THE BLOG

The Rise of the Barclays

11/13/2013 12:57 pm ET | Updated Jan 23, 2014
  • Thomas Alter Works at The Nightly Show with Larry Wilmore. SNAP @Talter

It takes a lot to get noticed in New York City.

With a million dreamers and achievers Yelping and Instagramming around the city day and night, greatness isn't just demanded, it's expected.

This attitude applies to venues as much as anything else. Madison Square Garden is the world's most famous arena, yet it just undertook a $1 billion dollar renovation, because according to New Yorkers, it was cramped and dingy.

Roseland Ballroom, the home of Hillary Clinton birthday parties and hundreds of iconic musical moments is closing in April, in part because the hyperactive pickiness of the modern fan has stopped performers from going there.

Brett Yormark, CEO of the Prospect Heights based Barclays Center, understands these concerns.

"To fill this place up, we know we need events with national significance," Yormark told me Friday night.

Yormark highlighted a "Five Franchise Strategy," that emphasizes the Brooklyn Nets, high level music performers like Justin Timberlake and The Rolling Stones (Jay-Z opened up the arena with eight straight sellouts), high level college basketball, boxing, and "family entertainment," which is Cirque du Soleil and Disney on Ice among other events. Yormark, who's also CEO of the Nets, has done an effective job rebuilding their roster on the fly, but perhaps his shrewdest coup was at the collegiate level.

New York hasn't had a powerhouse college basketball team since The Artist Formerly Known as Ron Artest roamed the court for St. John's in the '90s, but the city has stayed around the game because of the Big East Tournament. MSG has hosted the high-wattage tournament for 30 years, and Barclays tried and failed to lure the conference away.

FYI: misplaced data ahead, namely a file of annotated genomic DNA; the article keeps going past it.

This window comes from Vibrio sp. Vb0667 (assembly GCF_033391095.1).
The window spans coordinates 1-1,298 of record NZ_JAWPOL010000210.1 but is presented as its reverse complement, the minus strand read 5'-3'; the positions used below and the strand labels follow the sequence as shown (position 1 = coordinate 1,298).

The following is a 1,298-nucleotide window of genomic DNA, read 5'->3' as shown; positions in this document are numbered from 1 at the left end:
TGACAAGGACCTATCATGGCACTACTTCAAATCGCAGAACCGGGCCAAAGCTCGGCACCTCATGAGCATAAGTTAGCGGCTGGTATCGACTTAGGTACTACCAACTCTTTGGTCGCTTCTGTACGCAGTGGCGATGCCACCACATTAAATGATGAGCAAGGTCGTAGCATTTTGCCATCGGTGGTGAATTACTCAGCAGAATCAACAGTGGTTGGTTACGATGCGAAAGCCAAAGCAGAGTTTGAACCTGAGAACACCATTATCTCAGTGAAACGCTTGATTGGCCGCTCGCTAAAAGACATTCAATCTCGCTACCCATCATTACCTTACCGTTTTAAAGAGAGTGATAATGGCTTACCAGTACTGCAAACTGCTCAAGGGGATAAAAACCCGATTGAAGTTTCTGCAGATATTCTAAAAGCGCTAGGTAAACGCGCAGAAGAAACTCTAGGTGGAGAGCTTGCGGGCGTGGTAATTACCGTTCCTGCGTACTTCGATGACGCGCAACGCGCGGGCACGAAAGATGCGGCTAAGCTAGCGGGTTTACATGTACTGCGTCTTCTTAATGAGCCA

Instead, the arena inked a long-term deal with Kentucky and Maryland, two fan bases that make up for their distance from Brooklyn with rabid loyalty. On Friday, Maryland played the University of Connecticut and likely doubled their fan base, even though UConn is at least an hour closer. With the constant shifting of Conferences around the country in search of "competitive balance"(cash), the safer bet is to arrange deals with big market school's themselves. This provides insurance if the conference were to disband.

Barclays also signed a long-term contract to host the underrated Atlantic 10 tournament. While the conference isn't as strong as the Big East, many fans of the mid-Atlantic school's will travel to Brooklyn to watch the tournament because it's their only chance to see their team play in the postseason. Ironically, because so many Big East school's fans are thinking ahead towards the NCAA tournament, the conference tournament is at times, a victim of its own success.

"We've known from the beginning we need to grow the platform outside of the Nets, and that means school's that travel and top 25 teams," Yormark said.

"Look around the arena right now. Whole lotta red in here. Lotta alumni. This kind of thing is how we make Barclays a hotbed for all sports."

Yormark is an effective salesman. The intense, energetic, 46-year old CEO resembles a younger mix of Ari Emanuel and Ray Kelly; with a hard sell that begins from the moment you meet him.

Answering only to Mikhail Prokhorov and Bruce Ratner, Yormark exudes the awareness of a man who knows the fate of this arena likely rises and falls with him. Though tight with his words, Yormark is Louis C.K. compared to infamously tight-lipped MSG CEO James Dolan.

Likely out of convenience, Yormark conducts many interviews courtside. It's smart PR though, because there's no better way to feel the energy of an arena, then the risk of a ball smacking you in the face.

He flatly rejects the notion that the 14-month-old Barclays Center still operates in the shadow of its legendary Manhattan neighbor.

"Brooklyn is a separate entity than Manhattan. It's a huge hotbed for sports and there are 2.6 million people here," Yormark notes. "We can sample different sports and entertainment options for them before even getting to Manhattan."

While downplaying the need to draw the Manhattan crowd, Yormark frequently referenced how accessible Barclays is to the rest of the city.

This is certainly part of the standard Nets pitch, this is also accurate. Nine subway lines stop within three blocks of the arena, and the commute from Soho and the Lower East Side is much easier than heading to the frenzied commercial wasteland that is Midtown West Manhattan.

As the rise of DeBlasio or any BuzzFeed list will tell you, Brooklyn is hot. The arena's employees don't admit it publicly, but the Barclays Center has Madison Square Garden in its sites.

New York is the land of competition. Reputation doesn't help when the new kid on the block starts throwing haymakers.

If Brett Yormark has his way, Brooklyn's Barclays Center will be the city's Goliath soon.

Correction: This post incorrectly identified the neighborhood of the Barclays Center as Brooklyn Heights. The Barclays Center is located in the Prospect Heights neighborhood of Brooklyn.